From 1 January 2017

  • All new homes or units and substantially renovated homes or units that are subject to a building application submitted from 1 January 2017, will require the installation of hardwired, photoelectric interconnected smoke alarms.
  • Smoke alarms in the dwelling must:
    • be photoelectric (AS3786-2014); and
    • not also contain an ionisation sensor; and
    • be hardwired to the mains power supply with a secondary power source (i.e. battery); and
    • be interconnected with every other smoke alarm in the dwelling so all activate together.
  • The legislation requires smoke alarms must be installed in the following locations:
    • on each storey
    • in each bedroom
    • in hallways that connect bedrooms and the rest of the dwelling
    • if there is no hallway, between the bedroom and other parts of the storey; and
    • if there are no bedrooms on a storey, at least one smoke alarm must be installed in the most likely path of travel to exit the dwelling.
  • Smoke alarms must be hardwired, or for existing dwellings, they can also be powered by a non-removable 10-year battery.
  • To get everyone out safely during a house fire, it is essential to also have a well-practised fire escape plan.

 

Changes for Dwellings being Sold, Leased or an Existing Lease Renewal

From 1 January 2017

  • Existing smoke alarms manufactured more than 10 years ago must be replaced with photoelectric smoke alarms which comply with Australian Standards (AS) 3786-2014. (Note: the date should be stamped on the back)
  • Smoke alarms that do not operate when tested must be replaced immediately.
  • Existing hardwired smoke alarms that need replacement, must be replaced with a hardwired photoelectric smoke alarm.
  • It is also recommended that:
    • smoke alarms be either hardwired or
    • powered by a non-removable 10-year battery; and
    • ionisation smoke alarms be replaced with photoelectric type as soon as possible.
  • For the best protection smoke alarms should be installed on each storey:
    • in every bedroom
    • in hallways which connect bedrooms and the rest of the dwelling
    • if there is no hallway, between the bedrooms and other parts of the storey; and
    • if there are no bedrooms on a storey, at least one smoke alarm should be installed in the most likely path of travel to exit the dwelling.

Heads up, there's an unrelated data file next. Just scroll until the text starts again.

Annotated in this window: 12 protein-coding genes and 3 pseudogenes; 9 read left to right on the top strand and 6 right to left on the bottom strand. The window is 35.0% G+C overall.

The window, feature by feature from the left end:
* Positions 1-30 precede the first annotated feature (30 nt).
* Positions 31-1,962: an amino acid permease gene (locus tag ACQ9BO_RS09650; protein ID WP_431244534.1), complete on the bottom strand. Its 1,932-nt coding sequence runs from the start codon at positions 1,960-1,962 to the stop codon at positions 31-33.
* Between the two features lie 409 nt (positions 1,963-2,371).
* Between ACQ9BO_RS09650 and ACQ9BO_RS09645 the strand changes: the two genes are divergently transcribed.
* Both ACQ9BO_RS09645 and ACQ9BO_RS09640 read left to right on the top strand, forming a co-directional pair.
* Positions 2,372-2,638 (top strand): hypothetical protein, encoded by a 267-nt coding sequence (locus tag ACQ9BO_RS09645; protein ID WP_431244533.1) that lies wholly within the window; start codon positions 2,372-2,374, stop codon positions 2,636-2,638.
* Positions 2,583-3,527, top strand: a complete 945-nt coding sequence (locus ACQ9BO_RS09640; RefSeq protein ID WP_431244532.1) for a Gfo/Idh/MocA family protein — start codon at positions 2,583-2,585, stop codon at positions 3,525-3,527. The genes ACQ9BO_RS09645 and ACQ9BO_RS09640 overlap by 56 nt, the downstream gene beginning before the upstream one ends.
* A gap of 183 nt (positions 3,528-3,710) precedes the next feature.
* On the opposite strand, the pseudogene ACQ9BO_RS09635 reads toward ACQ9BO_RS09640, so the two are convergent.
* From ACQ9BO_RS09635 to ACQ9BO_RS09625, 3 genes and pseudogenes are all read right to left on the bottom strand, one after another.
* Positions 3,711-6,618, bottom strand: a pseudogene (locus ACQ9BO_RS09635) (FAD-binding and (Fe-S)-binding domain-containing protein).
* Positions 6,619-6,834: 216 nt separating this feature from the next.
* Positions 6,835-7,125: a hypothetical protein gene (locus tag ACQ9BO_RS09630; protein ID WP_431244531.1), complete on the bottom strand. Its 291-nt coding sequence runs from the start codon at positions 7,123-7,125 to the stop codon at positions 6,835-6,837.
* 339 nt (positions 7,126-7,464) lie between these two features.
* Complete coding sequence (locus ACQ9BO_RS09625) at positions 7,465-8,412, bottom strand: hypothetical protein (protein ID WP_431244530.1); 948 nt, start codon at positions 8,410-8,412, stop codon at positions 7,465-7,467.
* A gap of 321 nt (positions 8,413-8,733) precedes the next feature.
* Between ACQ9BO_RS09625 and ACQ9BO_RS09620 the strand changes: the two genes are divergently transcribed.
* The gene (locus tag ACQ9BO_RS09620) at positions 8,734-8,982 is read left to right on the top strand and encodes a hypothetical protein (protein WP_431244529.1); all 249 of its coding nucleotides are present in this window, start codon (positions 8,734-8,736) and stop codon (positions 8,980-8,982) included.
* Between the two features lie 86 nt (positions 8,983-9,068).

• All smoke alarms should be interconnected.
  • To get everyone out safely during a house fire, it is essential to also have a well-practised fire escape plan.
  • Existing landlord’s and tenant’s obligations continue. Property sellers must continue to lodge a Form 24 stating the requirements of the legislation have been met. See New Smoke Alarm Legislation for more details.

 

From 1 January 2022

  • All homes or units being sold or leased, or existing leases renewed, will require the installation of hardwired photoelectric, interconnected smoke alarms. If a hardwired smoke alarm cannot be installed, non-removable 10-year battery smoke alarms can be installed in place.
  • Smoke alarms in the dwelling must:
    • be photoelectric (AS3786-2014); and
    • not also contain an ionisation sensor; and
    • Be hardwired to the mains power supply with a backup power source (i.e. battery), although dwellings which were existing prior to 1 Jan 2017 can be hardwired or powered by a non-removable 10-year battery, or a combination of both.
    • be interconnected with every other smoke alarm in the dwelling so all activate together.
  • The legislation requires smoke alarms must be installed in the following locations:
    • on each storey
    • in each bedroom
    • in hallways that connect bedrooms and the rest of the dwelling
    • if there is no hallway, between the bedroom and other parts of the storey; and
    • if there are no bedrooms on a storey, at least one smoke alarm must be installed in the most likely path of travel to exit the dwelling.
  • If a smoke alarm which is hardwired to the domestic power supply needs replacement, it must be replaced with a hardwired photoelectric smoke alarm.